“It makes a lot more sense to join forces with an organization that already has an impressive list of accomplishments and a strong base of support than to build all that from scratch.” explains MountainTrue’s other co-director, Julie Mayfield.

Both organizations approached their respective boards. Interest was high and formal discussions began to tackle the hard questions: What are the benefits of merging? And what are the challenges and concerns?

For the HRWC, it was clear that merging with MountainTrue would open new doors for growth. HRWC is financially stable but a small operation with an annual budget of only around $140,000. Many larger foundations and funders are hesitant to provide big grants if it means that they would make up a significant portion of an organization’s annual budget. With 37 years of experience and a $1.7 million budget, MountainTrue is a better fit for larger institutional funders.

Merging with MountainTrue would also allow HRWC to streamline their operations and direct more time towards projects and programs. MountainTrue has an experienced staff of 20 professionals who can provide HRWC volunteer/member engagement, communications, and management support — including back-of-the-house services such as bookkeeping and database management. MountainTrue has a communications and engagement team to help with event and program promotion, a development team for assistance with fundraising, and a public lands team ready to lend their expertise. “I am very excited about handing over many of my administrative responsibilities to someone else so that I can focus more on programs,” says Callie.

“Our organizations are stronger together,” explains Jason Chambers, chairperson of the HRWC board of directors. “The merger means that HRWC’s long-standing mission of sustaining good water quality will continue, but with better resources for our programs, services, and on-the-ground projects.”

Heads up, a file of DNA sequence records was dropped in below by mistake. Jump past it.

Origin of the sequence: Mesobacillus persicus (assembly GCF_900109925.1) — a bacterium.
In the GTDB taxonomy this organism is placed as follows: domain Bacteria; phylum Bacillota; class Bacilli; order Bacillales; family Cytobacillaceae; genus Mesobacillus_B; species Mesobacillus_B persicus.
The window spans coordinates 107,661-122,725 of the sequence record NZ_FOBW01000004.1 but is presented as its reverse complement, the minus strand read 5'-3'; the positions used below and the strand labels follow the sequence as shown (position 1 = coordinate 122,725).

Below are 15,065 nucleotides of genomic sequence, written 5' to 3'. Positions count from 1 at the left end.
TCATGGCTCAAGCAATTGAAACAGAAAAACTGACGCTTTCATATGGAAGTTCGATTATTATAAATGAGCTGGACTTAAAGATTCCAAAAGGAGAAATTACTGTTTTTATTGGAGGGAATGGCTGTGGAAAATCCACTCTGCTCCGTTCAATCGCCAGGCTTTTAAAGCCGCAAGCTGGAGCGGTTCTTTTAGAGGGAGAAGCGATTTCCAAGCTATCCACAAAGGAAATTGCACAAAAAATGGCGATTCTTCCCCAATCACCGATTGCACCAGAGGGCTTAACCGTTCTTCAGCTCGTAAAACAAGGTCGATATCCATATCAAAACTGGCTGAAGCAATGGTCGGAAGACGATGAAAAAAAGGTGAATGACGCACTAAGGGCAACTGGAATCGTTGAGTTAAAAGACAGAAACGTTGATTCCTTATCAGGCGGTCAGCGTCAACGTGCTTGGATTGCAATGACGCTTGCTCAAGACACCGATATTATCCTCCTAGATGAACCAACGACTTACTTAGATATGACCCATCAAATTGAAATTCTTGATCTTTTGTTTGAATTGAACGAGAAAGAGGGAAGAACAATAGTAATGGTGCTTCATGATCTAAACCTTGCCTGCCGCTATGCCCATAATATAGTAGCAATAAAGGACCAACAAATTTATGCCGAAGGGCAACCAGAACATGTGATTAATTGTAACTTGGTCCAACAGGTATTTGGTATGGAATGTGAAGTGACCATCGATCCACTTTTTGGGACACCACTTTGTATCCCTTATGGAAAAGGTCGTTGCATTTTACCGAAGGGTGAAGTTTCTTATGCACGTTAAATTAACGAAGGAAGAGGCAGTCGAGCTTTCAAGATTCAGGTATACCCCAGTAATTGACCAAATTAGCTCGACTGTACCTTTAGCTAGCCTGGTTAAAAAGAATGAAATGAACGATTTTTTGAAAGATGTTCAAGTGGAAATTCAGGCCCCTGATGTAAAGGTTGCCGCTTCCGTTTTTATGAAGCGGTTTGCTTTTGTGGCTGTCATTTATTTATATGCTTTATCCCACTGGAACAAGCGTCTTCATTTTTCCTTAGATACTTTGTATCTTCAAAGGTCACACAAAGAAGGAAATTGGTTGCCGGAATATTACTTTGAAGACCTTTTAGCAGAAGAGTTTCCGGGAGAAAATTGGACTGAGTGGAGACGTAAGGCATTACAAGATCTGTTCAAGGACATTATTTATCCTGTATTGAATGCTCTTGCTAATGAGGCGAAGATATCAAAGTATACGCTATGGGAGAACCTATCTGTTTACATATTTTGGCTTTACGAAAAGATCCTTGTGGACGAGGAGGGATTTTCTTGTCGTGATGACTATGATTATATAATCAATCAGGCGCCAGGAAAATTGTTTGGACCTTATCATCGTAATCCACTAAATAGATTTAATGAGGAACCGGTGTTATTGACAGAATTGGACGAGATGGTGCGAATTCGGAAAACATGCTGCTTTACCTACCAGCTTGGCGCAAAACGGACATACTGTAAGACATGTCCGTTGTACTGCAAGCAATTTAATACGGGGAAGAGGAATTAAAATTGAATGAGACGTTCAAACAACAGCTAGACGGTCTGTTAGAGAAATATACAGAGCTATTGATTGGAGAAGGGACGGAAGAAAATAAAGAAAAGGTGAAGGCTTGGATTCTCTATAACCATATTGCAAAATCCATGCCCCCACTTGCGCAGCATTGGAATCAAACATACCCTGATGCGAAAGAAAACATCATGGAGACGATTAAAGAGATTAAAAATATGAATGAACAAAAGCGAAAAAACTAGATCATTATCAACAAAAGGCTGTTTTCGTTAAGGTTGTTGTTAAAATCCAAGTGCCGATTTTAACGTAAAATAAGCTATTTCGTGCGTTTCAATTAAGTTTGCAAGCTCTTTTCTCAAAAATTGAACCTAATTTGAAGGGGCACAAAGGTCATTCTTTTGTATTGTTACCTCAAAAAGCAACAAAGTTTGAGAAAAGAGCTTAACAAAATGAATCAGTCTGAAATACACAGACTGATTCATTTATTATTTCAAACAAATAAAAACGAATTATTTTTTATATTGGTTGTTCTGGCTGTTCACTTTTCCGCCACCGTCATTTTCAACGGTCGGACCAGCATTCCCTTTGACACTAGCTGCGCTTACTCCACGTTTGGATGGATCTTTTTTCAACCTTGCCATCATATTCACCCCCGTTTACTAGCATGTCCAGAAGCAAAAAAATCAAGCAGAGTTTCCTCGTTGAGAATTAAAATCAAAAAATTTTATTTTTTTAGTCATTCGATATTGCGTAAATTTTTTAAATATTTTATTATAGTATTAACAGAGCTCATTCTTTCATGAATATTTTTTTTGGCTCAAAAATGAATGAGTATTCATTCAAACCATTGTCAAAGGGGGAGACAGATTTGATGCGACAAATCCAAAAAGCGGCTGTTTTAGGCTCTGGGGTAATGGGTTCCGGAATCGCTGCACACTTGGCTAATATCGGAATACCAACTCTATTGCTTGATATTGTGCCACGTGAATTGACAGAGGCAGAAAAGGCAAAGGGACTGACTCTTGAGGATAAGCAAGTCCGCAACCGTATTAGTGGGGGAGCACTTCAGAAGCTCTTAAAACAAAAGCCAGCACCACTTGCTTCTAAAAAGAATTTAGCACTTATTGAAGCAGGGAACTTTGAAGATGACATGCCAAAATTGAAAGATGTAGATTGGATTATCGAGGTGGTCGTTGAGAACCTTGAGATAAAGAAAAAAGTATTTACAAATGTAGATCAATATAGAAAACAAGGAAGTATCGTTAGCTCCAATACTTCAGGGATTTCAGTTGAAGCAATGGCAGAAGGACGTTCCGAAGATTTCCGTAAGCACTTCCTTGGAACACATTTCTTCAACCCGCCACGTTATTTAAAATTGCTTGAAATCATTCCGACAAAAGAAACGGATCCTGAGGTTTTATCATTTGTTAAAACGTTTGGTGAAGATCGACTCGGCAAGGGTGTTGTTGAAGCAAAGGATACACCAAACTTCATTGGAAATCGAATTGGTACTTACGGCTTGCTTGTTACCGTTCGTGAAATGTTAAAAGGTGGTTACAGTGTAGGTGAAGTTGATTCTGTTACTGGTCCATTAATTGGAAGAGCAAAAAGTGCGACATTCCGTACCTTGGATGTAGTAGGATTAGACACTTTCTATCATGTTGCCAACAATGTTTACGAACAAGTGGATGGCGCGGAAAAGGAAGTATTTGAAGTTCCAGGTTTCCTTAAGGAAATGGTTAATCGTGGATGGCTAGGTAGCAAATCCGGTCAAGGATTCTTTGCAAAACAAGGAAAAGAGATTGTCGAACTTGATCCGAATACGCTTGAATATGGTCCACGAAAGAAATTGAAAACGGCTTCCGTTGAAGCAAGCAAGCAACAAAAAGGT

“Both organizations recognize how important it is for HRWC’s supporters to feel their voices are heard and their concerns continue to be addressed,” Callie Moore notes. “There’s going to be a transition period where both organizations will maintain their websites, but the long-term goal is that HRWC’s volunteers and supporters will be just as proud to be members of MountainTrue.”

“The merger is an important step toward building one organization that can effectively advance the interests of the mountain region of Western North Carolina and North Georgia.” says Bob Wagner. “At MountainTrue, we know that the people of Western North Carolina and the people of Towns and Union counties have a shared love of our forests, rivers and natural environment that crosses county, state, and partisan lines. We want to harness those shared values for the benefit of all our communities. That’s what it means to be MountainTrue.”


Western North Carolina is blessed with more than 1.5 million acres of public land, including Nantahala-Pisgah National Forest, Great Smoky Mountains National Park, the Blue Ridge Parkway and several state-owned parks, forests and natural areas. These public lands support the headwaters of our rivers, beautiful mountain vistas, one of the most diverse temperate forests on the planet, and a thriving economy in tourism, crafts and recreation.
During its 30-year history, WNCA (now MountainTrue) has twice prevented logging in the Asheville Watershed, first in 1990 and again in 2004. Eventually the City of Asheville placed a conservation easement over 17,356 acres of the watershed.